|An artist's concept of MAVEN in orbit around Mars|
(Credit: NASA/Goddard Space Flight Center).
NASA’s latest Mars mission will arrive at the Red Planet this Sunday after travelling 442 million miles during its 10-month journey. The spacecraft will study Mars from orbit in the hopes of answering the question: If Mars once had an atmosphere capable of sustaining liquid water at its surface, what happened to it?
The Mars Atmosphere and Volatile Evolution spacecraft, or MAVEN for short, is NASA’s latest mission to study the Red Planet. It’s the first spacecraft sent specifically to study upper atmosphere of Mars. It’s job is to examine the composition, structure and escape of gases in the upper atmosphere of Mars, and to study how it interacts with the solar wind.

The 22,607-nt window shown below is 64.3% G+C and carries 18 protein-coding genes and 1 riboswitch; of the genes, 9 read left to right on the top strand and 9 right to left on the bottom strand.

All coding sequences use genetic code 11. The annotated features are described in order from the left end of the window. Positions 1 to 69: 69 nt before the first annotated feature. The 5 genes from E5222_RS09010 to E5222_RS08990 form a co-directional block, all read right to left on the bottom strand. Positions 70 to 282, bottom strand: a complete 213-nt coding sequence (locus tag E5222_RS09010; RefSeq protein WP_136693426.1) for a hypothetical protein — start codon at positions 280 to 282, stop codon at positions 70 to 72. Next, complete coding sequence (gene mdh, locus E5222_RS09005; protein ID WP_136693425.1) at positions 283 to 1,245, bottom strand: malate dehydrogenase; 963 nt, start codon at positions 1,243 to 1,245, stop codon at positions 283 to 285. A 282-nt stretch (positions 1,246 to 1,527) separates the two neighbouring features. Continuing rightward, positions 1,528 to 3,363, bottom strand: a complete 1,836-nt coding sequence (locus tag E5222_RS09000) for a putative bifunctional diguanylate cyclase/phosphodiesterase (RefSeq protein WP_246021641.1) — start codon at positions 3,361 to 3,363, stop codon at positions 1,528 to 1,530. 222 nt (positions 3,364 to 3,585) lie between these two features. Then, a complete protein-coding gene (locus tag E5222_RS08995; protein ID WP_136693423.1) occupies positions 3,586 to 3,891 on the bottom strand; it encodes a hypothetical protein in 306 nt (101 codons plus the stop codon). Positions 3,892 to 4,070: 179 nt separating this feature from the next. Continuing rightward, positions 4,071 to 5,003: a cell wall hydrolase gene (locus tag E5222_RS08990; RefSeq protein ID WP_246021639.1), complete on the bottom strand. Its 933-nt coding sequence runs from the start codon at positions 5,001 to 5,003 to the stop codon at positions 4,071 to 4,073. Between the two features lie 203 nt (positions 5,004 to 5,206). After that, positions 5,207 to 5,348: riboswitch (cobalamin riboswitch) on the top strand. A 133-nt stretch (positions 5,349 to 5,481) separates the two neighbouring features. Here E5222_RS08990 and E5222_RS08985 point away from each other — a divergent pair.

“So far, so good with the performance of the spacecraft and payloads on the cruise to Mars,” according to MAVEN project manager David Mitchell, of NASA’s Goddard Space Flight Center in Greenbelt, Maryland. “The team, the flight system, and all ground assets are ready for Mars orbit insertion.”
The spacecraft is expected to begin orbital insertion at approximately 9:50 p.m. EDT Sunday, when it will fire its engines for 33 minutes to manoeuvre the spacecraft into a 35-hour elliptical orbit around Mars. The spacecraft will later be moved into a 4.5-hour science orbit.
Links: Mars Atmosphere and Volatile EvolutioN
Have a look at NASA television for Maven arrival HERE.
Please have a read on Universe Today for more information on The NASA new spacecraft to Mars, MAVEN!
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